Every year at this time the Rotary Club of El Paso Foundation awards a $5,000 scholarship to a senior at each EPISD high school.

The awards are part of the Dorothy Quinn Estate scholarship program, created by the late Austin High math teacher who bequeathed her fortune to the foundation for that purpose.

This year the foundation had 135 applications that were winnowed to the top three from each of the district’s 10 high schools.

As the current president of the foundation, I figured I had better show some interest; so, I volunteered to be one of several people to review and evaluate each school’s top three applicants.

I must say I am glad I did. Reading the applications leaves you both humbled and blown away.

All of the kids were tops in their class and often with better than 4.0 averages; all had been admitted to at least one college, most had multiple examples of community service and all were ambitious and laser focused on what they wanted to do with their lives.

But what some of these kids had to go through just to attend school, let alone get top grades, the adversity some had to overcome and their determination to succeed no matter what, truly is remarkable.

And, of course, sheltering in place from COVID-19 didn’t make things any easier for the underprivileged applicants, who may not have had a computer, scanner or decent internet access at home.

Somehow they got it done, handwriting essays and providing supporting documents copied and sent from cellphones.

In the Quinn scholarship application there is a special section on “unusual circumstances” and we certainly heard some touching examples. Here’s a sampler:

Many of these kids come from single parent households. Sometimes with brothers and sisters and all dependent on the single parent’s low-wage, low-skilled job. Sometimes the scholarship applicant mentioned helping the family out financially;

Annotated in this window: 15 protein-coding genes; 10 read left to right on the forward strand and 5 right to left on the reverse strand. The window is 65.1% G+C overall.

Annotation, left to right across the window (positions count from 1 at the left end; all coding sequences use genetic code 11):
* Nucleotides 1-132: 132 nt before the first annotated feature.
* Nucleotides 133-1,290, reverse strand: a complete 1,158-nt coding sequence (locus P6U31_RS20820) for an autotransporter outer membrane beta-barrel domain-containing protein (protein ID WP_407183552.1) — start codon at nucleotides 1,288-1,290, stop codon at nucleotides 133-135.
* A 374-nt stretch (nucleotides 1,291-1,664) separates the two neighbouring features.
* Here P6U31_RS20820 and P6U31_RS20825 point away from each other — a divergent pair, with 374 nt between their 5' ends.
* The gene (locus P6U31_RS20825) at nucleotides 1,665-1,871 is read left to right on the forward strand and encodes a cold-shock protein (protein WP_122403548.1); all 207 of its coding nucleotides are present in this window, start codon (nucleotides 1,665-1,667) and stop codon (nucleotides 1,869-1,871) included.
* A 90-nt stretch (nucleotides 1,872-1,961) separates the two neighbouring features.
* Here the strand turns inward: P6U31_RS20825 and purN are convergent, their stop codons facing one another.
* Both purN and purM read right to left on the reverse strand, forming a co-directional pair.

Or the student who lived out of a car with his mom after what sounded like a rough and maybe violent breakup with his dad – how he had to comfort and keep her safe while trying to keep up his studies;

Or the student who described succeeding and getting admitted to college despite his struggle with autism;

Or the young woman who came from Juárez not knowing any English only to work her way near the top of her class;

Or the kids who will become the first in their family to attend college.

I think you get the idea.

As you might expect, kids coming from households with college educated parents were well represented too and certainly they scored well with grades and essays.

But some of these applications left me with the feeling that the students who submitted them were going to make it with or without the scholarship, while the award might be critical for others.

My one regret after doing this: That we cannot award a scholarship to every one of the top three applicants, all of whom have worked so hard to get where they are.

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